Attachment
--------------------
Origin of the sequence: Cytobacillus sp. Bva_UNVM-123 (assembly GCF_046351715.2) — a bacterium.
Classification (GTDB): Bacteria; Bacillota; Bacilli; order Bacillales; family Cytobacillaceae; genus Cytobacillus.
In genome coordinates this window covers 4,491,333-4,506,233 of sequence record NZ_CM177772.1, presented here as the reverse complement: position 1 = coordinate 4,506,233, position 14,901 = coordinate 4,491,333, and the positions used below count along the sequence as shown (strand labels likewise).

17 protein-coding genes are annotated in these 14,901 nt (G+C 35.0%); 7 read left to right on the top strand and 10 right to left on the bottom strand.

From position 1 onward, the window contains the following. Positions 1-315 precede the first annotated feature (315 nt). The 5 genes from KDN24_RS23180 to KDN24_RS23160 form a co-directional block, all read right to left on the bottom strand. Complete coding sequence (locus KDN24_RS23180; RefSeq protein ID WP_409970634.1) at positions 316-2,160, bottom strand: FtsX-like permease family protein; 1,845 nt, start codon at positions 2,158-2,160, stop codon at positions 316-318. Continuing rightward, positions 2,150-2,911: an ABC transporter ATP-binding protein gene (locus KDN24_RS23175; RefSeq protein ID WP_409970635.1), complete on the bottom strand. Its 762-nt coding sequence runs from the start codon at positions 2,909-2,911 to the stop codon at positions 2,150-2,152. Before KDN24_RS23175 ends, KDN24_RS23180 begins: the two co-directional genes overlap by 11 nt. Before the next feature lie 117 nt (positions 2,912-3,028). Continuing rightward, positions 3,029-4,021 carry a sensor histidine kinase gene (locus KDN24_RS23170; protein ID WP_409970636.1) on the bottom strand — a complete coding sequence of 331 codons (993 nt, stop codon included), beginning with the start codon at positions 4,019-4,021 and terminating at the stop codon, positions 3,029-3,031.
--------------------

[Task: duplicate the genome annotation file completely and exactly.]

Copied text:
Origin of the sequence: Cytobacillus sp. Bva_UNVM-123 (assembly GCF_046351715.2) — a bacterium.
Classification (GTDB): Bacteria; Bacillota; Bacilli; order Bacillales; family Cytobacillaceae; genus Cytobacillus.
In genome coordinates this window covers 4,491,333-4,506,233 of sequence record NZ_CM177772.1, presented here as the reverse complement: position 1 = coordinate 4,506,233, position 14,901 = coordinate 4,491,333, and the positions used below count along the sequence as shown (strand labels likewise).

17 protein-coding genes are annotated in these 14,901 nt (G+C 35.0%); 7 read left to right on the top strand and 10 right to left on the bottom strand.

From position 1 onward, the window contains the following. Positions 1-315 precede the first annotated feature (315 nt). The 5 genes from KDN24_RS23180 to KDN24_RS23160 form a co-directional block, all read right to left on the bottom strand. Complete coding sequence (locus KDN24_RS23180; RefSeq protein ID WP_409970634.1) at positions 316-2,160, bottom strand: FtsX-like permease family protein; 1,845 nt, start codon at positions 2,158-2,160, stop codon at positions 316-318. Continuing rightward, positions 2,150-2,911: an ABC transporter ATP-binding protein gene (locus KDN24_RS23175; RefSeq protein ID WP_409970635.1), complete on the bottom strand. Its 762-nt coding sequence runs from the start codon at positions 2,909-2,911 to the stop codon at positions 2,150-2,152. Before KDN24_RS23175 ends, KDN24_RS23180 begins: the two co-directional genes overlap by 11 nt. Before the next feature lie 117 nt (positions 2,912-3,028). Continuing rightward, positions 3,029-4,021 carry a sensor histidine kinase gene (locus KDN24_RS23170; protein ID WP_409970636.1) on the bottom strand — a complete coding sequence of 331 codons (993 nt, stop codon included), beginning with the start codon at positions 4,019-4,021 and terminating at the stop codon, positions 3,029-3,031.